El Greco

Acceptance with Joy

 

“Look,” says the prophet, “the young woman is with child and shall bear a son, and shall name him Immanuel. He shall eat curds and honey by the time he knows how to refuse the evil and choose the good.” What a strange promise! How could the birth of a child be a gift for a troubled world?

This is the kind of promise that Mary received from the Angel Gabriel. And it is the kind of promise that every one of us receives when we are called to acknowledge and accept that same gift. During this Advent season we have reflected on how there are a number of aspects of our response to God’s call, and to the promise of God’s gift to us.

Fear can often be our first reaction, followed then by wonder and uncertainty about the fit between God’s promise and our own suitability for receiving it. By attentiveness to God’s Grace, our uncertainty can be transformed into a humility ~ a humility that is willing to accept the Word of Promise and the Call to receive it. And if we come that far, if we are willing to believe and remain attentive, we may experience a wonderful moment. It is in Mary’s fourth response to God’s Word of Call. It is quite simply, Joy! There is no other word for it. Both Mary and Joseph, each in their own way, accept the unlikely and unexpected word of promise. And by accepting and receiving God’s will for what it is, they find joy.

Over the course of this Advent, I have shared with you four images of the Annunciation to Mary of the promised gift of a child ~ a child who would be God with us. In the image above, El Greco beautifully captures the sublime quality of the moment. Having accepted God’s Word in humility, Mary’s eyes and her whole being are uplifted up to receive the message. Her up-turned hand says it all! The gilded and hovering angel points upward, in the direction where all this is supposed to go, to the realm of Spirit. This is where the Lord will ascend through his Resurrection, taking us and our humanity with him into the very being of God.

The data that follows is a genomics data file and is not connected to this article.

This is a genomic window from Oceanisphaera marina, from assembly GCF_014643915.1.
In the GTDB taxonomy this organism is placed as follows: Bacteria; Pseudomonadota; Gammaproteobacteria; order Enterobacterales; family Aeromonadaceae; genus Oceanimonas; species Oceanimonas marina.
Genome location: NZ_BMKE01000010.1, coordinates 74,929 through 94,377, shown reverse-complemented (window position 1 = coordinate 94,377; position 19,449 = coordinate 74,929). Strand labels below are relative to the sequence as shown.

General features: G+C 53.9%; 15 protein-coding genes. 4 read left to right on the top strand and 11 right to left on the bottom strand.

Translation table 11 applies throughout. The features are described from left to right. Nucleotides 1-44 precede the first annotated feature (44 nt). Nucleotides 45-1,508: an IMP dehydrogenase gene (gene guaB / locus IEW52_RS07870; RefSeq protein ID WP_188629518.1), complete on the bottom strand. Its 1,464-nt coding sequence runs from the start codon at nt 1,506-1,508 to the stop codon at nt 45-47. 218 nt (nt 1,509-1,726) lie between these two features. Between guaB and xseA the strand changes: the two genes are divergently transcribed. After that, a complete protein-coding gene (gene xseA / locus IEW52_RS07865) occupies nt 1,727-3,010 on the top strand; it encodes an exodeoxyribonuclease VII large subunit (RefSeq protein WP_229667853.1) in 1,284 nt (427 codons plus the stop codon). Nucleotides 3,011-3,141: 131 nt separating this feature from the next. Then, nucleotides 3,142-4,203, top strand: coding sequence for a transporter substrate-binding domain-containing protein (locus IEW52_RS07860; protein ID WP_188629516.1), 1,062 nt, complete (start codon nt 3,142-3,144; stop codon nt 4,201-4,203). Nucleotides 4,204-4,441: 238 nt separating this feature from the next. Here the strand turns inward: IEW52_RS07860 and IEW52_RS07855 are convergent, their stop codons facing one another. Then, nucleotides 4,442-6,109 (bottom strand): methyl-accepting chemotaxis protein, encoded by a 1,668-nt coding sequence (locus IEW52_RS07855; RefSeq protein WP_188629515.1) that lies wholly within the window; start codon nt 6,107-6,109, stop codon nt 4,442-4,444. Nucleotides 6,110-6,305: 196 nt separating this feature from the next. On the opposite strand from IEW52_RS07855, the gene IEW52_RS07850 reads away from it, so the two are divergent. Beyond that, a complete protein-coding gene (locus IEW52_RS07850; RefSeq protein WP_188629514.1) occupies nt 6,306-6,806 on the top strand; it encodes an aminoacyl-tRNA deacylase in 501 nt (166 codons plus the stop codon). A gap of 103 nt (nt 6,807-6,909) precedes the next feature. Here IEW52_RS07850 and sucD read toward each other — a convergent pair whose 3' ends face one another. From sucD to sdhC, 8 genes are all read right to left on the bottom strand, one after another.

Joy may not be the defining feature of our lives today. Yet, we can find the fullness of joy in the gift we celebrate this week. For we receive a gift whose meaning and value we can never fully anticipate in advance.

To this gift, Mary says “Yes!” And, with her, we can say, “yes,” as well. Yes to God’s Word that comes to us as both promise and call – a promise that he will be with us always, as we accept him for who He really is. And, a call for us to become new persons in him. For in him we find a spiritual maturity that this world can never give.

In raising our hearts in assent to God’s promises, and by receiving God’s call to be transformed by the Spirit, we grow. We grow into that quiet joy which was Mary’s, instilled by the Angel’s visit. Behold – a virgin has conceived, and has borne a Son, and we call his name Immanuel – for God is with us!

 

The image above is of El Greco’s Annunciation (1600). This post is based on my homily for the Fourth Sunday of Advent, December 22, 2019, which can be accessed by clicking hereOther homilies of mine may be accessed by clicking here. The Revised Common Lectionary, which provides the readings for Sundays and other Holy Days, can be accessed by clicking here.

The Beauty of an Invitation

 

 

 

 

These four Annunciation paintings can help us grow into the reality of our response to the embodied and loving Word of God. I have chosen them in relation to the call we have accepted in Baptism. And so I focus on four moments recorded by, or implied within, Like’s Gospel account of the Annunciation to Mary. The four moments are these: the experience of being Apprehensive; the prompted experience of being Introspective; our chosen response in then being Attentive; and finally, God’s desire for us to be Accepting with joy.